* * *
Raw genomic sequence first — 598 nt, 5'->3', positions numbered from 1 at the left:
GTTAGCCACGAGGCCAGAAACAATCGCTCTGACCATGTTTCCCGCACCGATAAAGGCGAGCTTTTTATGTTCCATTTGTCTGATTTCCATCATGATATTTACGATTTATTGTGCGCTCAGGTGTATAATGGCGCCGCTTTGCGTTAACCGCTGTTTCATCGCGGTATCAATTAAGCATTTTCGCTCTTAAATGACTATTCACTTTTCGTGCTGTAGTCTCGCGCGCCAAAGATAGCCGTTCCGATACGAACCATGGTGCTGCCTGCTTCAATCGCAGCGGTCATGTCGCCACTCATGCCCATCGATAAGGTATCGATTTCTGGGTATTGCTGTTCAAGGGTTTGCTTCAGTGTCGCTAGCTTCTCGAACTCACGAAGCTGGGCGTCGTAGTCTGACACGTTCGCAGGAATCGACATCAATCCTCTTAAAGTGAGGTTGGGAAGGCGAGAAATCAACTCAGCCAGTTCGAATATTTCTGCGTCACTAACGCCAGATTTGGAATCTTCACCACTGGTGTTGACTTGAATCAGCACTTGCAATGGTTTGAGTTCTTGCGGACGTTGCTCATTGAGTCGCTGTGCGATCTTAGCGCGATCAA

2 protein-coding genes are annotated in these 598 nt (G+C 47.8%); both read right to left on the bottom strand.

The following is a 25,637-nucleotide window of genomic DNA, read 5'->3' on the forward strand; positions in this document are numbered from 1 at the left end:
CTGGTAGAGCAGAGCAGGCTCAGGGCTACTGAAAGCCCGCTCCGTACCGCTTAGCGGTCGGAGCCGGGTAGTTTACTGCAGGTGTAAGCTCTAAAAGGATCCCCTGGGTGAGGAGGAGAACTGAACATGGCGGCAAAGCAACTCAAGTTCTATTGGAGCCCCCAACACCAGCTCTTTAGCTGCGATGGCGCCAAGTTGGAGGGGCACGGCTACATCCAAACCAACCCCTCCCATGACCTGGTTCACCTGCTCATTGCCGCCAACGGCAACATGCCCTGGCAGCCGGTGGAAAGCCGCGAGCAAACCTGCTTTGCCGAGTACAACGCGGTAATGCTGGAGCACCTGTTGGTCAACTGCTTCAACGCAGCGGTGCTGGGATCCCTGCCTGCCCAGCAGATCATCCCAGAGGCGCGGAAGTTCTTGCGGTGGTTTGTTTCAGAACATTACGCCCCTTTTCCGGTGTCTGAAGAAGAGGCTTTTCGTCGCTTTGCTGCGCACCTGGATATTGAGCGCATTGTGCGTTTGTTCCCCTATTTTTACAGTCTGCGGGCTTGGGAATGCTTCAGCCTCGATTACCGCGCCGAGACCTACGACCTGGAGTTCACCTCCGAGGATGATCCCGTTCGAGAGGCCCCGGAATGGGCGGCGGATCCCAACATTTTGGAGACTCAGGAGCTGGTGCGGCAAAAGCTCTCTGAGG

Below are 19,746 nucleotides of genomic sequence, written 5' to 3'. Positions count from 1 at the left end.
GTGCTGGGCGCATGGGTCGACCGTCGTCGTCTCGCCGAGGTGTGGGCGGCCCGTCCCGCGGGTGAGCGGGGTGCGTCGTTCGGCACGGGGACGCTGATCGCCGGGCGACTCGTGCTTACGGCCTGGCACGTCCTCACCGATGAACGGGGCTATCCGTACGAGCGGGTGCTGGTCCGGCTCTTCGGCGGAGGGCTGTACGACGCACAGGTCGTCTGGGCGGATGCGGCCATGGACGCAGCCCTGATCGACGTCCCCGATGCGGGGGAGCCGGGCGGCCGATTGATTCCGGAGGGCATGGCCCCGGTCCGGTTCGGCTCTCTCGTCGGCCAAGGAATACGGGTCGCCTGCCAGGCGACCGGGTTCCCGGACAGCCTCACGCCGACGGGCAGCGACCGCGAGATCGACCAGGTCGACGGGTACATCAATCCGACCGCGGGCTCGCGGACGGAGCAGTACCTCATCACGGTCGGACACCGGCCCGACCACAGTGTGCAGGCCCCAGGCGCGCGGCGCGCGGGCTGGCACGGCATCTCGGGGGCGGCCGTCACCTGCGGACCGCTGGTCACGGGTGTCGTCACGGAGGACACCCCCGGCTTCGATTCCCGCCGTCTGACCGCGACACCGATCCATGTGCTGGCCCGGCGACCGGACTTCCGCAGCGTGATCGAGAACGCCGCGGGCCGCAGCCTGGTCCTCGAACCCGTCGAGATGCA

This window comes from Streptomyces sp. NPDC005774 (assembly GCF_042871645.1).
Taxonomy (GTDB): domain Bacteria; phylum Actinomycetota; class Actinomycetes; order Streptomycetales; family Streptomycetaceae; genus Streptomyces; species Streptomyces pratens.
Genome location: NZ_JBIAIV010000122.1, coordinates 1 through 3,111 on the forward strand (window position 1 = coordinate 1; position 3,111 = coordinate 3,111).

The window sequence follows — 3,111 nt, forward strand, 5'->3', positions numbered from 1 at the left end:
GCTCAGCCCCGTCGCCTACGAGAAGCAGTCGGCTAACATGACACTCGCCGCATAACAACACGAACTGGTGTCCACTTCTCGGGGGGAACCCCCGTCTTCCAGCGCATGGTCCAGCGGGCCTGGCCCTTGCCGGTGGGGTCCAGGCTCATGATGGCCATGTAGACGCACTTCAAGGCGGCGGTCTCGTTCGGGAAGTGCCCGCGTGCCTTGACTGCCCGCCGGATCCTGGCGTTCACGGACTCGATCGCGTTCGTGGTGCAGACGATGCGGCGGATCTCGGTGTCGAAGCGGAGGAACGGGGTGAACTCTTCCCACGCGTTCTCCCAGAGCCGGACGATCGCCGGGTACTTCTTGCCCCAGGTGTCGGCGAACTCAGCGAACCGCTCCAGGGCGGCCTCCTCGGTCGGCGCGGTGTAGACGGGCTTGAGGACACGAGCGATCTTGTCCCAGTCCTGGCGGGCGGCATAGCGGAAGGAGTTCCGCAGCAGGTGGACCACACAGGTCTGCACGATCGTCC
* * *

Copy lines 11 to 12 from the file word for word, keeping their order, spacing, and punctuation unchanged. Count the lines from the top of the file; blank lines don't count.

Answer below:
The window sequence follows — 3,111 nt, forward strand, 5'->3', positions numbered from 1 at the left end:
GCTCAGCCCCGTCGCCTACGAGAAGCAGTCGGCTAACATGACACTCGCCGCATAACAACACGAACTGGTGTCCACTTCTCGGGGGGAACCCCCGTCTTCCAGCGCATGGTCCAGCGGGCCTGGCCCTTGCCGGTGGGGTCCAGGCTCATGATGGCCATGTAGACGCACTTCAAGGCGGCGGTCTCGTTCGGGAAGTGCCCGCGTGCCTTGACTGCCCGCCGGATCCTGGCGTTCACGGACTCGATCGCGTTCGTGGTGCAGACGATGCGGCGGATCTCGGTGTCGAAGCGGAGGAACGGGGTGAACTCTTCCCACGCGTTCTCCCAGAGCCGGACGATCGCCGGGTACTTCTTGCCCCAGGTGTCGGCGAACTCAGCGAACCGCTCCAGGGCGGCCTCCTCGGTCGGCGCGGTGTAGACGGGCTTGAGGACACGAGCGATCTTGTCCCAGTCCTGGCGGGCGGCATAGCGGAAGGAGTTCCGCAGCAGGTGGACCACACAGGTCTGCACGATCGTCC